Former students donate money to South Algonquin schools

·3 min read

A South Algonquin students’ reunion, which included former pupils from several schools in Whitney and Sabine from the 1940s, 1950s and 1960s took place on June 25. Not only was the reunion a big success, but due to a philanthropic gesture from the supplier to the catering company for the event, the reunion was able to donate its proceeds, over $1,700, to two local schools; Whitney Public School and St. Martin of Tours Catholic School.

The school reunion happened on June 25 at the Lester B. Smith Community Centre from 1 p.m. to 6 p.m. It included students from the Whitney and Sabine schools from the 1940s, 1950s and 1960s. There was a $5 per person cover charge and the event included a buffet, non-alcoholic drinks, door prizes, a raffle and live music. The organizers for the event were former students Janet (Shields) Tenthorey, Dorothy (Murdock) Anderson, Elaine (Fuller) Szczygiel and Maureen (Ronholm) Luckasavitch.

On June 29, two of the reunion’s organizers, Szczygiel and Shields, came by Whitney Public School and St. Martin of Tours Catholic School to donate the proceeds from their event. There were two cheques, one for each school, in the amount of $894.50 (for a total of $1789) that they handed off to Whitney Public School principal Jonathan Pratt, St. Martin of Tours Catholic School vice principal Tara McEnery, school secretary and supply teacher Marta Walczak and Holly Hayes, who is on the parents’ council at the school.

Szczygiel said that they thought they’d have expenses for the reunion on June 25, but they didn’t as everything was donated by the supplier to the catering company, George Henry Catering Co. The supplier wished to remain anonymous.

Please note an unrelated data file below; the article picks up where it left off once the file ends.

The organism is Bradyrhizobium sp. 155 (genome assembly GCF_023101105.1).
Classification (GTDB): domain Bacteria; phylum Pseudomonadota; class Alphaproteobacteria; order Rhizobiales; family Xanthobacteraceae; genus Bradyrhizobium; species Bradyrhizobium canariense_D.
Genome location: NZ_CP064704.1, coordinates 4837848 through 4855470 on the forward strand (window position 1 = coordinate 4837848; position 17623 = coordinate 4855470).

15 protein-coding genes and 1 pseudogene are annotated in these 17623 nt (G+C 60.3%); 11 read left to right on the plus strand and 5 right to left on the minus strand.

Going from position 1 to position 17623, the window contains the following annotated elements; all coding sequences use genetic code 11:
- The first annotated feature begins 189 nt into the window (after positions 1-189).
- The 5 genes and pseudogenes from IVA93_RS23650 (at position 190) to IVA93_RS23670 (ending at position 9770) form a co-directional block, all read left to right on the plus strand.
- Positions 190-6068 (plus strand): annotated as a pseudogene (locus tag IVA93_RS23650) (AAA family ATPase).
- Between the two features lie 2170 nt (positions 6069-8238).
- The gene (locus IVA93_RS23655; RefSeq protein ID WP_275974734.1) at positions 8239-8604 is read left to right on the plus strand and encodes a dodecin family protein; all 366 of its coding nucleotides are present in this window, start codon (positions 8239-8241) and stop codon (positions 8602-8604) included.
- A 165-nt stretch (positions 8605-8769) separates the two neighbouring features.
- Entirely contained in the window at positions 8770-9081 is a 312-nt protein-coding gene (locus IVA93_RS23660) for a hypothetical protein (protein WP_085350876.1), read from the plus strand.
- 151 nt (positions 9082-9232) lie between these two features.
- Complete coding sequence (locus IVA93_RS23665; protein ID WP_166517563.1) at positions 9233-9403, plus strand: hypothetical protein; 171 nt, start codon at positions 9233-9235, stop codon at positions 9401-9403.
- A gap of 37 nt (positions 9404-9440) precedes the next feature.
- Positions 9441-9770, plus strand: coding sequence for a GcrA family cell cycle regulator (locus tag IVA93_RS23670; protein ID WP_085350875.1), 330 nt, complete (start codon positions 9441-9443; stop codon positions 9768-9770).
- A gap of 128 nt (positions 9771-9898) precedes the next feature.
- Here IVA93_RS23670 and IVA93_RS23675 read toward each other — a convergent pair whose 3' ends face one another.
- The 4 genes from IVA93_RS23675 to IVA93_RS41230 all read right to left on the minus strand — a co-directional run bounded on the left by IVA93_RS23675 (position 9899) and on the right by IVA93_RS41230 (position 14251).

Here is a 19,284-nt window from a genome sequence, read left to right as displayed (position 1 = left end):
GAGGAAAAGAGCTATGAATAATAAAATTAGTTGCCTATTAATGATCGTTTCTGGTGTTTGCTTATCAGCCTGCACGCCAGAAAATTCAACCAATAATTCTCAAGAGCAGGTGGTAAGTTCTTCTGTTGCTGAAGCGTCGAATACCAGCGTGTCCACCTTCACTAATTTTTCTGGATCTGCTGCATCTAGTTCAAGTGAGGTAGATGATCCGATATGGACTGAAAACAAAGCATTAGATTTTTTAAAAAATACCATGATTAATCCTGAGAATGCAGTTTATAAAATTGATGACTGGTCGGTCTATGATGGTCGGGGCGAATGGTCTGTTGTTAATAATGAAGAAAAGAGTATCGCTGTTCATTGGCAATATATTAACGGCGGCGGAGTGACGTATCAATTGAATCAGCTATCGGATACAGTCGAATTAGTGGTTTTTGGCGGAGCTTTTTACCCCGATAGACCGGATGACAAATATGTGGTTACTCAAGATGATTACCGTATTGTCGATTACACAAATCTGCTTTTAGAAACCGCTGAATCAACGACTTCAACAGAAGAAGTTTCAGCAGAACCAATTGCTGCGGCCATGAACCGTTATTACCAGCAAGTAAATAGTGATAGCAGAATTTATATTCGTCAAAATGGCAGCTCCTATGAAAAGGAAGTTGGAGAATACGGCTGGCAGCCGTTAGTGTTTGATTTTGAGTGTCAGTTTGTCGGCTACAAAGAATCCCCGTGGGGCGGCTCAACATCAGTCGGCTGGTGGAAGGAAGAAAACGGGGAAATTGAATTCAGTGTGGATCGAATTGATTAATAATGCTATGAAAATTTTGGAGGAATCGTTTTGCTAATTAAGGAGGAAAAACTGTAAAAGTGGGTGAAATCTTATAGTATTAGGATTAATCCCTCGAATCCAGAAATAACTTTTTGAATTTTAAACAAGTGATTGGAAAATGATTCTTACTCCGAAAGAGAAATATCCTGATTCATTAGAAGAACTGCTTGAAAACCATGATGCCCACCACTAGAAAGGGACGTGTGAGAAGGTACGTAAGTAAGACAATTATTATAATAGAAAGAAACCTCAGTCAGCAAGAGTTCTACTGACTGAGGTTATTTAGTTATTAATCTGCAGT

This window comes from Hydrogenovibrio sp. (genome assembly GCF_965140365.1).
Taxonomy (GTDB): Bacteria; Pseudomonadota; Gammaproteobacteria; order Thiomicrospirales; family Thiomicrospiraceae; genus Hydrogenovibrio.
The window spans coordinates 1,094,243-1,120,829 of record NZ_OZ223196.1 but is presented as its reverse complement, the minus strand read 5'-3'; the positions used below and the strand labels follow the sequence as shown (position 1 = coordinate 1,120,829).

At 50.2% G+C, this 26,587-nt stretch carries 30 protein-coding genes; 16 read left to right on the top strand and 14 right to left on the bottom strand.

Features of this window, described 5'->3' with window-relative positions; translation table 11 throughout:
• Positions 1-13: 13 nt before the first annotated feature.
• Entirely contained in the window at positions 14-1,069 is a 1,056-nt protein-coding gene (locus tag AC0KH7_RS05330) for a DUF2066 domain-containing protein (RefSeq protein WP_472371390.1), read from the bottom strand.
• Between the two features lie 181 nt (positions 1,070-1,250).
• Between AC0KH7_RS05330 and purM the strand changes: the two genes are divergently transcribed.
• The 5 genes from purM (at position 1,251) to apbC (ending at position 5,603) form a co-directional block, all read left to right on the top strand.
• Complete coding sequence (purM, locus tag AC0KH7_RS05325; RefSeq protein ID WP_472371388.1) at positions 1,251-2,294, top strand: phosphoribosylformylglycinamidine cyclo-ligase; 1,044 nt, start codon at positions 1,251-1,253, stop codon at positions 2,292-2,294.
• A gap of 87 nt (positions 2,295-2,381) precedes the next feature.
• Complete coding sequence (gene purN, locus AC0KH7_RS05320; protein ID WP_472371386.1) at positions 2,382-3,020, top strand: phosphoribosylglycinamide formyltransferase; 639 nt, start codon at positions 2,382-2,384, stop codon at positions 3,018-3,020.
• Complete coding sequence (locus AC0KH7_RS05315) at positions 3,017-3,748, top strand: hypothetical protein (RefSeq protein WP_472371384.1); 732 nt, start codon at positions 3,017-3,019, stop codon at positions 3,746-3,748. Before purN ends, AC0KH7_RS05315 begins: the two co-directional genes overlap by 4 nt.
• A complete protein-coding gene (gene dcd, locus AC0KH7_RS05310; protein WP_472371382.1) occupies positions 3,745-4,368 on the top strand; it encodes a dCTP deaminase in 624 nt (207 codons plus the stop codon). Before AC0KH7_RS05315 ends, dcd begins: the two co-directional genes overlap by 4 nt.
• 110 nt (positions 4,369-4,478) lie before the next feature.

"So, we ended up with some money and we thought the two schools were the most appropriate place to get that money,” she says.

When the school officials asked if Szczygiel and Shields had any ideas how the money should be used, they said they didn’t really. They left it to the schools’ discretion on how they best saw fit to distribute the funds to help out the students and the schools. While the decision will be made in the fall, it is likely that the money will be used for the schools’ snack program and school trips when the new school year starts up in September.

Szczygiel and Shields said that the reunion went really well and they couldn’t have asked for it to be better. They even joked that some attendees were asking when the next one was! They said they had one couple come up from Texas, another lady came up from Rochester, N.Y. and the rest came from all across southern and central Ontario. Overall, they had 130 people attend. The only drawback, according to Szczygiel, was that the reunion just wasn’t long enough.

“I didn’t get to visit with anybody, because I was too busy,” she says.

Anderson, another one of the organizers, told Bancroft This Week in an email on July 4 that the live music was provided by some local talented musicians which everyone enjoyed.

“Raffles on gift certificates for meals at local lodges, hockey jersey, hand crafted bowl, various books on Algonquin Park and paintings were a few of the generously donated items. Cold buffet was served at 3 p.m. and everyone went home happy to have met up with old friends and schoolmates they hadn’t seen in years,” she says. “An overall great success.

Michael Riley, Local Journalism Initiative Reporter, The Bancroft Times

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